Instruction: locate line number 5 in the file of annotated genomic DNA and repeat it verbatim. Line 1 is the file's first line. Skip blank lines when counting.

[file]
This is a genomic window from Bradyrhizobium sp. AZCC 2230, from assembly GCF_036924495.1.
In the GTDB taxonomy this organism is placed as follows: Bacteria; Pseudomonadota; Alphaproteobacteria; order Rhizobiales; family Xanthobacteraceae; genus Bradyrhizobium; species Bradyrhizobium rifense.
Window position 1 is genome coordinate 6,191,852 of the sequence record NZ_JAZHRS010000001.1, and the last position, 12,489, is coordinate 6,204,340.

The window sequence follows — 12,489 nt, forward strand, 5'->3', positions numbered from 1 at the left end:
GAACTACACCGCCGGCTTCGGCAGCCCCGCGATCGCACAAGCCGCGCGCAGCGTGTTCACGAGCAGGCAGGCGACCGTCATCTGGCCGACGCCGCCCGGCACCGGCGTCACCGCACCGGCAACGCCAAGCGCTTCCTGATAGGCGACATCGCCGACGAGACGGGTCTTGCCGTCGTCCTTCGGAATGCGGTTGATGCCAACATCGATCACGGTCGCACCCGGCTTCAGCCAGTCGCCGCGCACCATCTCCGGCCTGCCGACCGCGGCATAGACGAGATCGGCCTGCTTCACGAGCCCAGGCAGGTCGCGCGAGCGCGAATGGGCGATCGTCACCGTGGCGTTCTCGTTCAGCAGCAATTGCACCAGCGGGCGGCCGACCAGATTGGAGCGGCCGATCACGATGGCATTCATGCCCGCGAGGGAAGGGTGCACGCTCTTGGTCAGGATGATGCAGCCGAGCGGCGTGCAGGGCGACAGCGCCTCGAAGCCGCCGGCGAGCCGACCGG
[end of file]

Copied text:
GAACTACACCGCCGGCTTCGGCAGCCCCGCGATCGCACAAGCCGCGCGCAGCGTGTTCACGAGCAGGCAGGCGACCGTCATCTGGCCGACGCCGCCCGGCACCGGCGTCACCGCACCGGCAACGCCAAGCGCTTCCTGATAGGCGACATCGCCGACGAGACGGGTCTTGCCGTCGTCCTTCGGAATGCGGTTGATGCCAACATCGATCACGGTCGCACCCGGCTTCAGCCAGTCGCCGCGCACCATCTCCGGCCTGCCGACCGCGGCATAGACGAGATCGGCCTGCTTCACGAGCCCAGGCAGGTCGCGCGAGCGCGAATGGGCGATCGTCACCGTGGCGTTCTCGTTCAGCAGCAATTGCACCAGCGGGCGGCCGACCAGATTGGAGCGGCCGATCACGATGGCATTCATGCCCGCGAGGGAAGGGTGCACGCTCTTGGTCAGGATGATGCAGCCGAGCGGCGTGCAGGGCGACAGCGCCTCGAAGCCGCCGGCGAGCCGACCGG